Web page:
Transcript of interview with doctoral researcher Jason Moser

Title: Jason Moser - doctoral researcher in Applied Linguistics

Duration: 6:04

How did you find your PhD study?

I've really enjoyed the research aspect of it. There were six modules and all six involved doing a research paper and the final thesis was a 12000 word research paper. So I really enjoyed the research aspect of it.

Did you get enough support?

Absolutely. In Japan they have a tutor system and I had I think probably one of the best tutors that was available at the time. He had a doctorate and had lots and lots of experience so his feedback was invaluable in my whole two and a half years of studying.

Would it have been better to study full-time?

No, actually, I think the part-time aspect of it and doing it distance learning is in some ways a lot better than doing it full-time because when you're doing a distance learning MA most of the time you're working as well so you get to actually do study and do research and a lot of that research takes places in your work environment. So it's a very nice combination, being able to continue working and doing research.

Did you have the opportunity to interact with other students?

Yes, in the case of Asia and in Korea and in Japan, Birmingham once a year has an in-house seminar where they come over, the two professors come over, and for about five days they hold seminars and when I look back at the MA, that was probably the highlight of the whole experience - getting a chance to talk to Birmingham professors as well as meeting all your fellow students and future colleagues. 

How did you then decide to move on to study the PhD by distance learning?

After having done the MA, I'd felt like it was only half climbing the mountain. I developed I thought relatively good research skills and so I felt confident that if I did a PhD that I would do well enough or would be able to do one. Also, nowadays, as probably everybody knows, in order to get a decent full-time position in a university or even in a high school, having a PhD is very important. So there was that career aspect.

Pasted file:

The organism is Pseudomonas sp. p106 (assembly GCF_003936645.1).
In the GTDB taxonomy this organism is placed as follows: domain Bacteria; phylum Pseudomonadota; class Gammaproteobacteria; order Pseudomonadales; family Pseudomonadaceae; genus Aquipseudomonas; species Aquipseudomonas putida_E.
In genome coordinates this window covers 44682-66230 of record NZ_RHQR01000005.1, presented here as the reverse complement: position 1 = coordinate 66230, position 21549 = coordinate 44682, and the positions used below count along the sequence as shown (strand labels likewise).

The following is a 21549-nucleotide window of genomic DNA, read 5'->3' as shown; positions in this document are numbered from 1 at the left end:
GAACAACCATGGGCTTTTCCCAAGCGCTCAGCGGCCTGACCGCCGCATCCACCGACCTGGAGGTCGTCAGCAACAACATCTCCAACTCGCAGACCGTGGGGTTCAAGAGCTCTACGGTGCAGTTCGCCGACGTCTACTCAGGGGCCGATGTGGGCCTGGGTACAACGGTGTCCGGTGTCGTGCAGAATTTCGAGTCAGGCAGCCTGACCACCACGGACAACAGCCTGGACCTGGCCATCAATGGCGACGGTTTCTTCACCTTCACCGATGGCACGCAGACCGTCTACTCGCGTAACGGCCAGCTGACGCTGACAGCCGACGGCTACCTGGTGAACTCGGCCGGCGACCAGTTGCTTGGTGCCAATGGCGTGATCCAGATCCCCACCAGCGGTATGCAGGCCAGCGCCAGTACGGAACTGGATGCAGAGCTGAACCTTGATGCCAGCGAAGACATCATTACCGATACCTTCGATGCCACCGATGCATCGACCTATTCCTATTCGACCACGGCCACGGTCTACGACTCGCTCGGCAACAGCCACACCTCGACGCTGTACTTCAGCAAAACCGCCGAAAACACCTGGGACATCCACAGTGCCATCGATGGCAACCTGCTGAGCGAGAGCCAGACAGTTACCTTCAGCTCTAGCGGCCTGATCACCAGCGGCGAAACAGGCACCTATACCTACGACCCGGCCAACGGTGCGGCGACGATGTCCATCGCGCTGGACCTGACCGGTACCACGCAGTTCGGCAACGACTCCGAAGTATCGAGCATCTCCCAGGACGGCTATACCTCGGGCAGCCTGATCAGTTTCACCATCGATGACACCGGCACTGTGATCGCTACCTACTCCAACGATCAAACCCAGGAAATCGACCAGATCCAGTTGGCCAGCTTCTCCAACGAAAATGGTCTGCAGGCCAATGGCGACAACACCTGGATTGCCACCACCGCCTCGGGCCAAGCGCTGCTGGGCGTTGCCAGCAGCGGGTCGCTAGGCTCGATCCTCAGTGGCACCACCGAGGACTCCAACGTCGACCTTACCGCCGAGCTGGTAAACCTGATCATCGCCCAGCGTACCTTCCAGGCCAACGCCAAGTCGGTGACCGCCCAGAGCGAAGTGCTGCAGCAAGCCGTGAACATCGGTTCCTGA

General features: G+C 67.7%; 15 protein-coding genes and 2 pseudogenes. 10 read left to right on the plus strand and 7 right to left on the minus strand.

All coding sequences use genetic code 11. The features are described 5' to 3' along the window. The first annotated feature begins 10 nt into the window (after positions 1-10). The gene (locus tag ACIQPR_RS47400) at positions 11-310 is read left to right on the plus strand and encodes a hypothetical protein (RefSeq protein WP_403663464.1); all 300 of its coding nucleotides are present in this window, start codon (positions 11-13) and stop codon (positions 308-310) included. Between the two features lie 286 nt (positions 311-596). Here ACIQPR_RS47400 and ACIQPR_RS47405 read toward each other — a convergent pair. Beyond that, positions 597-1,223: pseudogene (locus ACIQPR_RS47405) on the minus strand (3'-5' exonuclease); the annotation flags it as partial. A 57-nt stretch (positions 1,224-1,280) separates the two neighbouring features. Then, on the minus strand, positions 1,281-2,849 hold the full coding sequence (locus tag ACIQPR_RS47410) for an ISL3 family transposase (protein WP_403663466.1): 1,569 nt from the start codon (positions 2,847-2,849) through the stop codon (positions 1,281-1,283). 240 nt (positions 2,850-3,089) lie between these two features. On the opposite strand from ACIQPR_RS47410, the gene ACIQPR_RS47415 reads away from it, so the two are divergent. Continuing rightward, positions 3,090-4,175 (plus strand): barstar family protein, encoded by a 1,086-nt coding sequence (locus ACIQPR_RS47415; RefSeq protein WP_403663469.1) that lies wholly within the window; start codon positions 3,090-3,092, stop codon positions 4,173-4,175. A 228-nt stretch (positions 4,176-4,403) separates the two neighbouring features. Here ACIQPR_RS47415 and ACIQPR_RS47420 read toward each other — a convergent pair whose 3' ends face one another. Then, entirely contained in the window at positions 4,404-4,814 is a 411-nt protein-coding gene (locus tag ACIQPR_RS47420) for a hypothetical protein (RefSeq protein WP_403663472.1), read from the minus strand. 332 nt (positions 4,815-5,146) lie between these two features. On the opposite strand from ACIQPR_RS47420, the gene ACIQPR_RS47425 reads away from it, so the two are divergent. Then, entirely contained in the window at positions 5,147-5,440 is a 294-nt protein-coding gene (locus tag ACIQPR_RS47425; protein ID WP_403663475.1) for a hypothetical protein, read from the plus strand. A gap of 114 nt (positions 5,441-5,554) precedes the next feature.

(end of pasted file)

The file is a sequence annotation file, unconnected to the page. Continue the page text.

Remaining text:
Why did you choose Birmingham?

Talking to a number of people I'd been told that the most important part of starting a PhD is your relationship with your supervisors. Having spent two and a half years studying at Birmingham, I'd got to know the professors quite well and I felt that I would be able to have a good relationship with whichever one of these supervisors I was assigned to. That was very important. Having known who the people were, who the professors were, and the help and support I'd got in the MA I felt it was a natural step to move on to a PhD.

What topic did you research for your PhD?

My research is in task-based learning, which the University of Birmingham is somewhat well-known for. What I researched recently for my doctorate was different task-planning variables and their effect on student production. In particular I looked at immediate task repetition and how it can improve latter performances.

What advice do you have for someone who is deciding whether to do a PhD?

I think it's important that you find a supervisor that you feel comfortable with and they feel comfortable with you. I think that from what people before me who had done a PhD had told me that and I would absolutely agree with that and say that's really important. I am working full-time, I was a full-time lecturer in a university while I was doing my PhD and I was doing it part-time and by distance. I always tell people that there's no such thing as a part-time PhD. It involves a lot of work and a lot of effort over essentially a long extended period of time. That's something that you have to prefer for but it's also something that you get used to. The first couple of years you're not used to that type of commitment and that type of work that you have to do but once you get into it you become familiar with it and you get used to it and it becomes part of your life.

Would you recommend Birmingham to others?

I regularly recommend to people who ask me about where should they study and so forth. Over the past eleven, twelve years that I've been studying at the University of Birmingham, I've gotten to meet a lot of the professors and academics and I just found them to be so professional and so supportive.